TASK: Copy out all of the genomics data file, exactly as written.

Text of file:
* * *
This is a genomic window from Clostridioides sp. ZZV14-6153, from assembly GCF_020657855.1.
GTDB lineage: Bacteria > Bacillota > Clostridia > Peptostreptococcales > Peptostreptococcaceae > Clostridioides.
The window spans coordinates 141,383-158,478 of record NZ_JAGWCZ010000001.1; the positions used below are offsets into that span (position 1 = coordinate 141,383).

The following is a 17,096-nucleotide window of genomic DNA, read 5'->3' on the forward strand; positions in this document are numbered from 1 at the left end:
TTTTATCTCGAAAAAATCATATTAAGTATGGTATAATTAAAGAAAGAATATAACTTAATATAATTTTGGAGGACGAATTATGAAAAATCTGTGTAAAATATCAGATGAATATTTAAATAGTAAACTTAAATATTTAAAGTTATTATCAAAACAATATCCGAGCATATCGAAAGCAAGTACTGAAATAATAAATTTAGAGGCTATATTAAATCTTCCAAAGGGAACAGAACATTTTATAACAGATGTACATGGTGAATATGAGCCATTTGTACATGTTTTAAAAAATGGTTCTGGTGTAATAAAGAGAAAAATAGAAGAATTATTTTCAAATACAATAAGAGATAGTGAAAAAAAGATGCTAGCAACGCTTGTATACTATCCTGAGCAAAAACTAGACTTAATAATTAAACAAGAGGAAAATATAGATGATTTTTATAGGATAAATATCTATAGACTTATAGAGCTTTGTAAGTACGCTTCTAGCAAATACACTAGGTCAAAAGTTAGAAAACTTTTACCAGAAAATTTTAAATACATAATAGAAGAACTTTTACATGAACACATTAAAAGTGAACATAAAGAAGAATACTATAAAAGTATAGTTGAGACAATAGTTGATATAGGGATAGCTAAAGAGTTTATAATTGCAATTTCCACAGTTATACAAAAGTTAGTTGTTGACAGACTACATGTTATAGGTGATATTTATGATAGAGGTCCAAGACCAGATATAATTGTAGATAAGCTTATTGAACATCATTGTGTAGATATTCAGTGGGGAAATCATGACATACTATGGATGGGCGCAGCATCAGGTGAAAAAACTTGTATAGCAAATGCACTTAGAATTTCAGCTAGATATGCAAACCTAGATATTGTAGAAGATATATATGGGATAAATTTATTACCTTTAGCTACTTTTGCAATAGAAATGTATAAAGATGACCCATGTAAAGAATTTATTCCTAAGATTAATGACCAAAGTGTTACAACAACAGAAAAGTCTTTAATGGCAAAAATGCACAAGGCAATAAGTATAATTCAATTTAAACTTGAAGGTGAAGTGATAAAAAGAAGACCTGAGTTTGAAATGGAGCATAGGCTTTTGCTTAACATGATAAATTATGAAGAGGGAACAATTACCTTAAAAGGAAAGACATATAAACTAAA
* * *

This is a genomic window from Clostridioides sp. ZZV14-6153, from assembly GCF_020657855.1.
GTDB lineage: Bacteria > Bacillota > Clostridia > Peptostreptococcales > Peptostreptococcaceae > Clostridioides.
The window spans coordinates 141,383-158,478 of record NZ_JAGWCZ010000001.1; the positions used below are offsets into that span (position 1 = coordinate 141,383).

The following is a 17,096-nucleotide window of genomic DNA, read 5'->3' on the forward strand; positions in this document are numbered from 1 at the left end:
TTTTATCTCGAAAAAATCATATTAAGTATGGTATAATTAAAGAAAGAATATAACTTAATATAATTTTGGAGGACGAATTATGAAAAATCTGTGTAAAATATCAGATGAATATTTAAATAGTAAACTTAAATATTTAAAGTTATTATCAAAACAATATCCGAGCATATCGAAAGCAAGTACTGAAATAATAAATTTAGAGGCTATATTAAATCTTCCAAAGGGAACAGAACATTTTATAACAGATGTACATGGTGAATATGAGCCATTTGTACATGTTTTAAAAAATGGTTCTGGTGTAATAAAGAGAAAAATAGAAGAATTATTTTCAAATACAATAAGAGATAGTGAAAAAAAGATGCTAGCAACGCTTGTATACTATCCTGAGCAAAAACTAGACTTAATAATTAAACAAGAGGAAAATATAGATGATTTTTATAGGATAAATATCTATAGACTTATAGAGCTTTGTAAGTACGCTTCTAGCAAATACACTAGGTCAAAAGTTAGAAAACTTTTACCAGAAAATTTTAAATACATAATAGAAGAACTTTTACATGAACACATTAAAAGTGAACATAAAGAAGAATACTATAAAAGTATAGTTGAGACAATAGTTGATATAGGGATAGCTAAAGAGTTTATAATTGCAATTTCCACAGTTATACAAAAGTTAGTTGTTGACAGACTACATGTTATAGGTGATATTTATGATAGAGGTCCAAGACCAGATATAATTGTAGATAAGCTTATTGAACATCATTGTGTAGATATTCAGTGGGGAAATCATGACATACTATGGATGGGCGCAGCATCAGGTGAAAAAACTTGTATAGCAAATGCACTTAGAATTTCAGCTAGATATGCAAACCTAGATATTGTAGAAGATATATATGGGATAAATTTATTACCTTTAGCTACTTTTGCAATAGAAATGTATAAAGATGACCCATGTAAAGAATTTATTCCTAAGATTAATGACCAAAGTGTTACAACAACAGAAAAGTCTTTAATGGCAAAAATGCACAAGGCAATAAGTATAATTCAATTTAAACTTGAAGGTGAAGTGATAAAAAGAAGACCTGAGTTTGAAATGGAGCATAGGCTTTTGCTTAACATGATAAATTATGAAGAGGGAACAATTACCTTAAAAGGAAAGACATATAAACTAAA